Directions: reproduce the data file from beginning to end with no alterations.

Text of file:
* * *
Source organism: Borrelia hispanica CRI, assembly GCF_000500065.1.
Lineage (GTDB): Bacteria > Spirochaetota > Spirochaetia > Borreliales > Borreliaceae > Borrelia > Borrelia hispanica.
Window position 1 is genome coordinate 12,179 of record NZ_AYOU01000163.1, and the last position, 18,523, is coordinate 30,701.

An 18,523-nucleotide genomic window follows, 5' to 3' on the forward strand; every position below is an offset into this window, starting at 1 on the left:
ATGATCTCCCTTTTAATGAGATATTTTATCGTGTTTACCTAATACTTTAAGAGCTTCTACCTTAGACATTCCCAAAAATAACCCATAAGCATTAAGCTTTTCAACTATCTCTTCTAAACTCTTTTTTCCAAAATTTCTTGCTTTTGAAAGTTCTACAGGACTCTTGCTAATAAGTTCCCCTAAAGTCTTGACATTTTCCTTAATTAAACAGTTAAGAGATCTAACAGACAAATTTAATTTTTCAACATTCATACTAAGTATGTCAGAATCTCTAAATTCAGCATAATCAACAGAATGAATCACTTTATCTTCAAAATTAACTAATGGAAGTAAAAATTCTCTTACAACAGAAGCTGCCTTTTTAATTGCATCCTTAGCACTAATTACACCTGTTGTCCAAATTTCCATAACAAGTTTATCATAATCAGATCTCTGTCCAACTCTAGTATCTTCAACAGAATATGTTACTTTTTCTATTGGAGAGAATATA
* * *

Source organism: Borrelia hispanica CRI, assembly GCF_000500065.1.
Lineage (GTDB): Bacteria > Spirochaetota > Spirochaetia > Borreliales > Borreliaceae > Borrelia > Borrelia hispanica.
Window position 1 is genome coordinate 12,179 of record NZ_AYOU01000163.1, and the last position, 18,523, is coordinate 30,701.

An 18,523-nucleotide genomic window follows, 5' to 3' on the forward strand; every position below is an offset into this window, starting at 1 on the left:
ATGATCTCCCTTTTAATGAGATATTTTATCGTGTTTACCTAATACTTTAAGAGCTTCTACCTTAGACATTCCCAAAAATAACCCATAAGCATTAAGCTTTTCAACTATCTCTTCTAAACTCTTTTTTCCAAAATTTCTTGCTTTTGAAAGTTCTACAGGACTCTTGCTAATAAGTTCCCCTAAAGTCTTGACATTTTCCTTAATTAAACAGTTAAGAGATCTAACAGACAAATTTAATTTTTCAACATTCATACTAAGTATGTCAGAATCTCTAAATTCAGCATAATCAACAGAATGAATCACTTTATCTTCAAAATTAACTAATGGAAGTAAAAATTCTCTTACAACAGAAGCTGCCTTTTTAATTGCATCCTTAGCACTAATTACACCTGTTGTCCAAATTTCCATAACAAGTTTATCATAATCAGATCTCTGTCCAACTCTAGTATCTTCAACAGAATATGTTACTTTTTCTATTGGAGAGAATATA